“During the lockdown, we were getting some help from the government in the form of rice, dal and potatoes. But that was not enough. We hardly have any money left. My son is not able to send any money either as he has no work there,” Mondol lamented.

‘We had to ensure safety and social distancing’: Bureaucrat recounts experience

Sudipta Mandal had to save citizens from both Covid-19 and Amphan
Sudipta Mandal had to save citizens from both Covid-19 and Amphan ( HT Photos )

Sudipta Mandal found himself literally at the eye of the storm when Cyclone Amphan struck last week. The 46-year-old block development officer for South 24 Parganas in Kolkata was in charge of Sagar Island, one of the worst-hit by the cyclone that made landfall on the coastlines of Bangladesh and West Bengal on May 20. After the Indian Meteorological Department issued the warning earlier this month, Mandal supervised the rescue and relief operations with nearly 500 officials and volunteers. Together, they evacuated around 45,000 villagers from various islands and shifted them to shelters.

This is not his first rehabilitation effort. He was also involved in the operations after Cyclone Fani hit Odisha in May 2019, and a few months later, Cyclone Bulbul that hit the Bengal coast. “Cyclone Amphan was by far the most destructive. Now that the cyclone has passed, relief and reconstruction work has started,” he said.

The challenge was greater due to the coronavirus pandemic. “We not only had to shift villagers to safe locations but also ensure that there was social distancing. Around 500 migrant workers who had just returned from other states had to be kept in six quarantine centres,” Mandal said, adding, “My family members including my parents called me frequently to ask about my safety. But there was no mobile connectivity.”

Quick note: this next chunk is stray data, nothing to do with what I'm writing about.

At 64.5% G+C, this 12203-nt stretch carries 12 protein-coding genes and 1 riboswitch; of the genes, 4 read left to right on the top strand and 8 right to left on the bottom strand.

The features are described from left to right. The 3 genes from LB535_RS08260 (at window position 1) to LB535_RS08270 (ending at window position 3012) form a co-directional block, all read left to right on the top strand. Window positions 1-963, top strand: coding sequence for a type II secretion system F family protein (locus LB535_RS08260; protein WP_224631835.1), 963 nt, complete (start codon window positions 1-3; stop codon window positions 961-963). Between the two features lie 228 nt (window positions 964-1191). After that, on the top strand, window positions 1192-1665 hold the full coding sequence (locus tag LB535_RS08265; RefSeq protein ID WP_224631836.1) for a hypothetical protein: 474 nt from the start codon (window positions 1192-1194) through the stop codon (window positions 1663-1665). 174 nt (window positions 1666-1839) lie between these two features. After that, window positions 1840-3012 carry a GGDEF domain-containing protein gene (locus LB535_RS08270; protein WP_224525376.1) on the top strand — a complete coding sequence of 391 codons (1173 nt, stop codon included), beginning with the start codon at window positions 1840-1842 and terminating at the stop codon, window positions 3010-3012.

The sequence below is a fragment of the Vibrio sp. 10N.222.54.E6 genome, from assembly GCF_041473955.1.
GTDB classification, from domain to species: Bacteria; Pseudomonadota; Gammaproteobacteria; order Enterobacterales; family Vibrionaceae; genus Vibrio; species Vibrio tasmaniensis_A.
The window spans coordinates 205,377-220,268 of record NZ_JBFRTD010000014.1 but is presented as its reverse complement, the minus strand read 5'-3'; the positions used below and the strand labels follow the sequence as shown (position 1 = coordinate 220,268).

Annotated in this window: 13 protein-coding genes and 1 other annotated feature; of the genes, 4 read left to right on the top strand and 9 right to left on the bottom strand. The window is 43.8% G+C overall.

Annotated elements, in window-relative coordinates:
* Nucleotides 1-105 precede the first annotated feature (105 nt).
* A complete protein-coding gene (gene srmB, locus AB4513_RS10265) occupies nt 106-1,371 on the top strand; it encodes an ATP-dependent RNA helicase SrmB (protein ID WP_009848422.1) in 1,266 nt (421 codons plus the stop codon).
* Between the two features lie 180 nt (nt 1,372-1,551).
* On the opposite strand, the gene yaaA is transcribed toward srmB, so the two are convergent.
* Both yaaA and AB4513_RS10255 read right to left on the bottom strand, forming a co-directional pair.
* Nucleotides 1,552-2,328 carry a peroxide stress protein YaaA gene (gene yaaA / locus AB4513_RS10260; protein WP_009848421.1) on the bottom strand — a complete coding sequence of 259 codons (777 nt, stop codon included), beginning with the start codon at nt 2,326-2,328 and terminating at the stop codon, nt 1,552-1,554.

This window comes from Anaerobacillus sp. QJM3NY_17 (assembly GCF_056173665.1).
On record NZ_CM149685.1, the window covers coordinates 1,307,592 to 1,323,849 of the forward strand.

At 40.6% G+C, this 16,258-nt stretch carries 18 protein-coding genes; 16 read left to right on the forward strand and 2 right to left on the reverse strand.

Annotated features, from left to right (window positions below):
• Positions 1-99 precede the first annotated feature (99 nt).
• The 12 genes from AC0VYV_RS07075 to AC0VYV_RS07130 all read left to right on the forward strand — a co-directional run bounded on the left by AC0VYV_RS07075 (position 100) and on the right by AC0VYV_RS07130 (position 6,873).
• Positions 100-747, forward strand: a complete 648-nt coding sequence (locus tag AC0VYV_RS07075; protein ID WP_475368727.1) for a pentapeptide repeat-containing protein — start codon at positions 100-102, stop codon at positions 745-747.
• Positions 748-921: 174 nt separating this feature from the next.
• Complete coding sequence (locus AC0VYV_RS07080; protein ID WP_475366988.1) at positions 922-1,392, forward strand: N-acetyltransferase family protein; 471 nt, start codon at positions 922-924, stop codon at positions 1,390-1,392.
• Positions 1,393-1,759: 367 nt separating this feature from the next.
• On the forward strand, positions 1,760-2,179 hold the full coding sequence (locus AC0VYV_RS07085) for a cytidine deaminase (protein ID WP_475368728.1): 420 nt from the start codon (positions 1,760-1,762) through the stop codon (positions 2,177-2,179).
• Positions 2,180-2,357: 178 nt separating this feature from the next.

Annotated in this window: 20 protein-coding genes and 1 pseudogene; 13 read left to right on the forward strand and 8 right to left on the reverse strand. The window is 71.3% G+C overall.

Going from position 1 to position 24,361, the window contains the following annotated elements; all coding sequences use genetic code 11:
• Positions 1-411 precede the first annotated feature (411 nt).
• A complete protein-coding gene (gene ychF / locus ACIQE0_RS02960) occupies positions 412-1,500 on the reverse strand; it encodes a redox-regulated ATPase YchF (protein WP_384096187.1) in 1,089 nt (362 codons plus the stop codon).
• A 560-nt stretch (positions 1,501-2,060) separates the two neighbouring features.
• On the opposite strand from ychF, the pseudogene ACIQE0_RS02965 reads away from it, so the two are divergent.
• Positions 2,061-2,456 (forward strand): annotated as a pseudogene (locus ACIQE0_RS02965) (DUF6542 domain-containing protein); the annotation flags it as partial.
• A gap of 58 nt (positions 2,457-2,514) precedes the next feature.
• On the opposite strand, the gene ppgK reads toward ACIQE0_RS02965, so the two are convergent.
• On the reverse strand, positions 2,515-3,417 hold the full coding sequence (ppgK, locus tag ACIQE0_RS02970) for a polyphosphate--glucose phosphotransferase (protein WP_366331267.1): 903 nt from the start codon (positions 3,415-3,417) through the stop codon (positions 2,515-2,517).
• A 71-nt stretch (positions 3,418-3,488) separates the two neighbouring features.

‘Doubt if our roof is intact, wish I could talk to my kin’

Ever since she watched television footage of Cyclone Amphan battering large parts of the South 24 Parganas district, Arati Sardar, 45, has not stopped praying for her family at Chunakhali, a remote gram panchayat area in the Sunderbans.

“I tried calling my husband and daughter. Their phones have not rung even once in five days. One of our relatives from another part of the district told me that there is no electricity and mobile phone towers have collapsed. I cannot take this anxiety anymore,” Sardar said.

“A lot of people have died, they said on television,” she added.

The 45- year-old homemaker started taking a train to Kolkata to work as a domestic help when her husband, a mason, lost his job because of his excessive drinking, three years ago.